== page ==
However, in the mid ‘50s my dad watched Dr Sam Rosen’s stapes mobilisation procedure which allowed people with otosclerosis to be able to hear again and began to do this surgery. I watched him restore the patients’ hearing which to me seemed like a miracle and inspired me to go into medicine. Another source of inspiration for me to do this was meeting my soon to be wife, Barbara, who was a student nurse who introduced me to the house staff at her hospitals which reassured me that they were not any smarter than I was and I could handle the academic challenge of medical school. After graduating from Temple Medical School in 1960, I did an internship at Mount Sinai Hospital in New York and then a residency in otolaryngology at Massachusetts Eye and Ear Infirmary – Harvard Medical School. We were adopted by several old Boston families and had a spectacular life in Boston. In addition to Harold Schuknecht who had just been appointed department chairman, the other faculty included William Montgomery and Michael Paparella. As a resident, I spent a considerable amount of time in their faculty clinic and was inspired to pursue a career in academic otolaryngology.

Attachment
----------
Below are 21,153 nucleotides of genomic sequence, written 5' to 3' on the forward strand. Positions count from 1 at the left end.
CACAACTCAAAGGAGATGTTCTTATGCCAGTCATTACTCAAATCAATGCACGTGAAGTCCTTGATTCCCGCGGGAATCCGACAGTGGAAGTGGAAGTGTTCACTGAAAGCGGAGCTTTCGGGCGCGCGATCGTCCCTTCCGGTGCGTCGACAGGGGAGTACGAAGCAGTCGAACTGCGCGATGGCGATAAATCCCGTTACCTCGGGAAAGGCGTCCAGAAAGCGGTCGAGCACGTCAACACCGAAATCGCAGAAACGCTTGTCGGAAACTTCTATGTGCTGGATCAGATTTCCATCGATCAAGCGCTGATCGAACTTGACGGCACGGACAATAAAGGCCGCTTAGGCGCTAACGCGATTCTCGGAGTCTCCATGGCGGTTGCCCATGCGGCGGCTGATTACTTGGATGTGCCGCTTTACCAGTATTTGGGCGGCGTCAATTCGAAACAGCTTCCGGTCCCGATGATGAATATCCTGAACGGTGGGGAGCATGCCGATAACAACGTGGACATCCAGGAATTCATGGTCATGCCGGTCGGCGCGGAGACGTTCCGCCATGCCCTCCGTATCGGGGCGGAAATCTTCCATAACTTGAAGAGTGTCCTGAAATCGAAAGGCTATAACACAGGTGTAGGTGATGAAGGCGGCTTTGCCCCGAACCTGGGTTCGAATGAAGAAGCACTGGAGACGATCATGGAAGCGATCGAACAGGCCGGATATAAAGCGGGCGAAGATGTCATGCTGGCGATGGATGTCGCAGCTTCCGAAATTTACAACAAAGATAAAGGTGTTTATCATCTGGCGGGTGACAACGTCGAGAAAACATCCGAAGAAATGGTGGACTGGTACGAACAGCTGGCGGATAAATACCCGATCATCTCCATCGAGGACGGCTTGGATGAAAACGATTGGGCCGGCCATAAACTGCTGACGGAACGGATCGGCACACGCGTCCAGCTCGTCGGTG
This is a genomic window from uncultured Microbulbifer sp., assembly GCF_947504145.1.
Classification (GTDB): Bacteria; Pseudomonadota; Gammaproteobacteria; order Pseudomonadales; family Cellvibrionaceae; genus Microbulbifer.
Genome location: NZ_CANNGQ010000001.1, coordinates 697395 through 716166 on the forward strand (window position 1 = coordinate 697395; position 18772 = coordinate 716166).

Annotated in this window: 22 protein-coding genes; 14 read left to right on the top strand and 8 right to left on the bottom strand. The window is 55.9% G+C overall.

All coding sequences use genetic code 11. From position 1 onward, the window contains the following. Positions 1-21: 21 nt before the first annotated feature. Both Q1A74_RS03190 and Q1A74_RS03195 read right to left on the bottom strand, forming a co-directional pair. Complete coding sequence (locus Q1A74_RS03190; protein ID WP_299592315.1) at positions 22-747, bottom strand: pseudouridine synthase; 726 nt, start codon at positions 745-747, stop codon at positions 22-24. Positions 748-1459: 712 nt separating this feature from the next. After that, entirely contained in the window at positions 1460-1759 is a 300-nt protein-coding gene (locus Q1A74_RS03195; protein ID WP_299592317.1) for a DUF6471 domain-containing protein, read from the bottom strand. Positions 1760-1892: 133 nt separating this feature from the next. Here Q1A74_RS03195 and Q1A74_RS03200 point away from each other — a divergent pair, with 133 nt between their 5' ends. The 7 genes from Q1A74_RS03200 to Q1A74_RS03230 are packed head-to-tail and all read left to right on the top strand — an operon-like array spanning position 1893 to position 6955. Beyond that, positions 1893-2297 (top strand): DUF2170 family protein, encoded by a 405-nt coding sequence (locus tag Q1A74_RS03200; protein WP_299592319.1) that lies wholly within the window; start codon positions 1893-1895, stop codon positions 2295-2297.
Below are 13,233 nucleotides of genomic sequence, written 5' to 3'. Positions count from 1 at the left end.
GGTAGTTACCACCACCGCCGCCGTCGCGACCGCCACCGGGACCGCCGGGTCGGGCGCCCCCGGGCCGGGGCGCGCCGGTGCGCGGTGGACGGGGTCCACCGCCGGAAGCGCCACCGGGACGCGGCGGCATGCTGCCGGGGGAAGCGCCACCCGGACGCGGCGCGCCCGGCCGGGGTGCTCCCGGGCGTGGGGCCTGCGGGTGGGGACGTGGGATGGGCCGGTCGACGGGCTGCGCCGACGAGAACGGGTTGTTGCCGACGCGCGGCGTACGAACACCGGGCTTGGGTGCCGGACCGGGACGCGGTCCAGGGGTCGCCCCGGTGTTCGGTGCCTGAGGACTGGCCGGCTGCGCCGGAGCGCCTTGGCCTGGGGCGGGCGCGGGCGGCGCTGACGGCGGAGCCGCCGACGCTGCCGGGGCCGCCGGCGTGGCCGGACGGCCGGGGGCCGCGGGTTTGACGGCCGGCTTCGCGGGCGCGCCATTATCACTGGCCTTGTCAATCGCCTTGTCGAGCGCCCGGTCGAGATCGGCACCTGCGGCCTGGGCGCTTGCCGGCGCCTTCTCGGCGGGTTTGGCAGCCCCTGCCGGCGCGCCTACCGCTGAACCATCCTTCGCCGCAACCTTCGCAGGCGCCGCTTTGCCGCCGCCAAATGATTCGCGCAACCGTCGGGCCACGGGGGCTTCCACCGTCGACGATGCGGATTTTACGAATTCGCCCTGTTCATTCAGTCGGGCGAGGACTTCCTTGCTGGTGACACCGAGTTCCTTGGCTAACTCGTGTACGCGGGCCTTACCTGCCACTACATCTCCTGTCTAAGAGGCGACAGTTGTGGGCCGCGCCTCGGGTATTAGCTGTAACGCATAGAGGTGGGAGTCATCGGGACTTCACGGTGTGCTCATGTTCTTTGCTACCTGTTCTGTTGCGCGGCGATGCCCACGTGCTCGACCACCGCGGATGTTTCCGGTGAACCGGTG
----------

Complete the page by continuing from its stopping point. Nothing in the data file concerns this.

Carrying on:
Harold Schuknecht.

 

William Montgomery.

 

Upon completion of my residency, I became a captain in the United States army and spent two years as an otolaryngologist in the 97th General Hospital in Frankfurt, Germany. This was a great experience in the process of the maturation of a surgeon that was unsurpassed, as it was the first time that I had full responsibility for the care of my own patients. It also enabled me to travel with my family throughout Europe which was a game changer since we had never previously been out of the United States.

After my army obligations were completed, I was fortunate enough to spend a year as a Special Fellow in Head and Neck Oncologic Surgery with Dr John Conley. I thought of myself as being a ‘sorcerer’s apprentice’. He was a remarkable surgeon and a remarkable individual and was a great source of inspiration for me throughout my career. Once I was well into that year, I knew that I could never go back to practising other aspects of our field, and the rest of my career has been spent as a head and neck surgeon.

 

Dr John Conley.